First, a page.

gush


From The Collaborative International Dictionary of English v.0.48:

Gush \Gush\ (g[u^]sh), v. i. [imp. & p. p. Gushed (g[u^]sht);
   p. pr. & vb. n. Gushing.] [OE. guschen, cf. Icel. gusa and
   gjsa, also D. gucsen; perh. akin to AS. ge['o]tan to pour, G.
   giessen, Goth. giutan, E. gut. Cf. Found to cast.]
   [1913 Webster]
   1. To issue with violence and rapidity, as a fluid; to rush
      forth as a fluid from confinement; to flow copiously.
      [1913 Webster]

            He smote the rock that the waters gushed out. --Ps
                                                  ixxviii 20.
      [1913 Webster]

            A sea of blood gushed from the gaping wound.
                                                  --Spenser.
      [1913 Webster]

   2. To make a sentimental or untimely exhibition of affection;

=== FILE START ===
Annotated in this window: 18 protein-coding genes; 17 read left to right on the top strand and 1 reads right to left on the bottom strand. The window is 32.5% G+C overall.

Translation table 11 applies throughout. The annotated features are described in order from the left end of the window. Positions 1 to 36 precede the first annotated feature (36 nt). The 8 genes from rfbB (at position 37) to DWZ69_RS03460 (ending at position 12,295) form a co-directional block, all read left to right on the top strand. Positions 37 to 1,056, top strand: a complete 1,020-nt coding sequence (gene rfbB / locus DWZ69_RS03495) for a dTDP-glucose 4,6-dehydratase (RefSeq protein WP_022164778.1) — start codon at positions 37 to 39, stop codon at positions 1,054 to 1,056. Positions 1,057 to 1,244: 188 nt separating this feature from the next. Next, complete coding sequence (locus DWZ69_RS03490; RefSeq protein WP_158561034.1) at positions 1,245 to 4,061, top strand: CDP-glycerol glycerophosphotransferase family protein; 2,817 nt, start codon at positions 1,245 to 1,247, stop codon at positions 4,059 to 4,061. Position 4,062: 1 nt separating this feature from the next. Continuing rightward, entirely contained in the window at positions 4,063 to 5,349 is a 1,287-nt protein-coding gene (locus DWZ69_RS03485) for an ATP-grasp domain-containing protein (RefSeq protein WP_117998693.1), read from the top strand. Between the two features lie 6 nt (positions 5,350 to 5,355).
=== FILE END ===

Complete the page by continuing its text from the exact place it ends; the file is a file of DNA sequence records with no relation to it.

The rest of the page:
to display enthusiasm in a silly, demonstrative manner.
      [Colloq.]
      [1913 Webster]
.

From The Collaborative International Dictionary of English v.0.48:

Gush \Gush\, v. t.
   1. A sudden and violent issue of a fluid from an inclosed
      plase; an emission of a liquid in a large quantity, and
      with force; the fluid thus emitted; a rapid outpouring of
      anything; as, a gush of song from a bird.
      [1913 Webster]

            The gush of springs,
            An fall of lofty foundains.           --Byron.
      [1913 Webster]

   2. A sentimental exhibition of affection or enthusiasm, etc.;
      effusive display of sentiment. [Collog.]
      [1913 Webster]
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